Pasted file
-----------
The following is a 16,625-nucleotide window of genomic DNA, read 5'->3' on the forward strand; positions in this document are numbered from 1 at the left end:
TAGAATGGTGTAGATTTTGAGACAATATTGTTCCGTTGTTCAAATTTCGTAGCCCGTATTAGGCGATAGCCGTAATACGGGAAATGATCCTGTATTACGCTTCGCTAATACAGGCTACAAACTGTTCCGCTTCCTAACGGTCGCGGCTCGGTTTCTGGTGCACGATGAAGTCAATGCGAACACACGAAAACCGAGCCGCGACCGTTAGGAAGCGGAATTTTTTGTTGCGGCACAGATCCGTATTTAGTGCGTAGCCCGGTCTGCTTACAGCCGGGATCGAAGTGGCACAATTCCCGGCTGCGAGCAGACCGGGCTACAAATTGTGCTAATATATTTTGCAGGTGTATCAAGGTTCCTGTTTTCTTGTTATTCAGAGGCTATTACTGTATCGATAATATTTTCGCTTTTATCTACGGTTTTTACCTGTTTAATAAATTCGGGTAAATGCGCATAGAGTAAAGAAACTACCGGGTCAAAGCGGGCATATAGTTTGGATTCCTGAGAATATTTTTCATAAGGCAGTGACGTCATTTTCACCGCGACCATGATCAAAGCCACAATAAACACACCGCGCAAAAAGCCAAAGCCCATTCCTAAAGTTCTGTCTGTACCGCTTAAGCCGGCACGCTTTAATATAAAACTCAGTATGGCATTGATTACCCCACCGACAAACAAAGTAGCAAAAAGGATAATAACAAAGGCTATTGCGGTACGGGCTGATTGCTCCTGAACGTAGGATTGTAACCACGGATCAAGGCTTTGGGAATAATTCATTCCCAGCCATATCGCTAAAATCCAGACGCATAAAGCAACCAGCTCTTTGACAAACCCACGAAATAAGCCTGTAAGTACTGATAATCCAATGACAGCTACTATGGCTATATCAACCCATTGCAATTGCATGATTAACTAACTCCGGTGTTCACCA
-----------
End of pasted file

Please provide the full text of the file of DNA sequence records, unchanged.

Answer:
The following is a 16,625-nucleotide window of genomic DNA, read 5'->3' on the forward strand; positions in this document are numbered from 1 at the left end:
TAGAATGGTGTAGATTTTGAGACAATATTGTTCCGTTGTTCAAATTTCGTAGCCCGTATTAGGCGATAGCCGTAATACGGGAAATGATCCTGTATTACGCTTCGCTAATACAGGCTACAAACTGTTCCGCTTCCTAACGGTCGCGGCTCGGTTTCTGGTGCACGATGAAGTCAATGCGAACACACGAAAACCGAGCCGCGACCGTTAGGAAGCGGAATTTTTTGTTGCGGCACAGATCCGTATTTAGTGCGTAGCCCGGTCTGCTTACAGCCGGGATCGAAGTGGCACAATTCCCGGCTGCGAGCAGACCGGGCTACAAATTGTGCTAATATATTTTGCAGGTGTATCAAGGTTCCTGTTTTCTTGTTATTCAGAGGCTATTACTGTATCGATAATATTTTCGCTTTTATCTACGGTTTTTACCTGTTTAATAAATTCGGGTAAATGCGCATAGAGTAAAGAAACTACCGGGTCAAAGCGGGCATATAGTTTGGATTCCTGAGAATATTTTTCATAAGGCAGTGACGTCATTTTCACCGCGACCATGATCAAAGCCACAATAAACACACCGCGCAAAAAGCCAAAGCCCATTCCTAAAGTTCTGTCTGTACCGCTTAAGCCGGCACGCTTTAATATAAAACTCAGTATGGCATTGATTACCCCACCGACAAACAAAGTAGCAAAAAGGATAATAACAAAGGCTATTGCGGTACGGGCTGATTGCTCCTGAACGTAGGATTGTAACCACGGATCAAGGCTTTGGGAATAATTCATTCCCAGCCATATCGCTAAAATCCAGACGCATAAAGCAACCAGCTCTTTGACAAACCCACGAAATAAGCCTGTAAGTACTGATAATCCAATGACAGCTACTATGGCTATATCAACCCATTGCAATTGCATGATTAACTAACTCCGGTGTTCACCA